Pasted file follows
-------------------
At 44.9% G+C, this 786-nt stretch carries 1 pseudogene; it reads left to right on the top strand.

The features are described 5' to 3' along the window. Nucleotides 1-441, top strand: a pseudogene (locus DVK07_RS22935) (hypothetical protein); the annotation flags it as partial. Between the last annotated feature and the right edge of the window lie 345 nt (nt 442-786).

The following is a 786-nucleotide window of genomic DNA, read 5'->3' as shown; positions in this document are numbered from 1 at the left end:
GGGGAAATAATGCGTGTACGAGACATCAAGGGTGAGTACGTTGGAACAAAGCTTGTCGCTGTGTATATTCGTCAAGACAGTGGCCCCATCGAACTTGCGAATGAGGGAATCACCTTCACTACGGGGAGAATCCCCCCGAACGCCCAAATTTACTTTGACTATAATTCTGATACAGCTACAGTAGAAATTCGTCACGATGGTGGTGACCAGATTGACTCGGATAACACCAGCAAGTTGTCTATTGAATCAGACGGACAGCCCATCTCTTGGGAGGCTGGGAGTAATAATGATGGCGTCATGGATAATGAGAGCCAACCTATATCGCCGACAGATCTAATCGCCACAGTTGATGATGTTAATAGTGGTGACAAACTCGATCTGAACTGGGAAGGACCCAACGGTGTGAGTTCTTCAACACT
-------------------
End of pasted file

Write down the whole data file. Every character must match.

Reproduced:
At 44.9% G+C, this 786-nt stretch carries 1 pseudogene; it reads left to right on the top strand.

The features are described 5' to 3' along the window. Nucleotides 1-441, top strand: a pseudogene (locus DVK07_RS22935) (hypothetical protein); the annotation flags it as partial. Between the last annotated feature and the right edge of the window lie 345 nt (nt 442-786).

The following is a 786-nucleotide window of genomic DNA, read 5'->3' as shown; positions in this document are numbered from 1 at the left end:
GGGGAAATAATGCGTGTACGAGACATCAAGGGTGAGTACGTTGGAACAAAGCTTGTCGCTGTGTATATTCGTCAAGACAGTGGCCCCATCGAACTTGCGAATGAGGGAATCACCTTCACTACGGGGAGAATCCCCCCGAACGCCCAAATTTACTTTGACTATAATTCTGATACAGCTACAGTAGAAATTCGTCACGATGGTGGTGACCAGATTGACTCGGATAACACCAGCAAGTTGTCTATTGAATCAGACGGACAGCCCATCTCTTGGGAGGCTGGGAGTAATAATGATGGCGTCATGGATAATGAGAGCCAACCTATATCGCCGACAGATCTAATCGCCACAGTTGATGATGTTAATAGTGGTGACAAACTCGATCTGAACTGGGAAGGACCCAACGGTGTGAGTTCTTCAACACT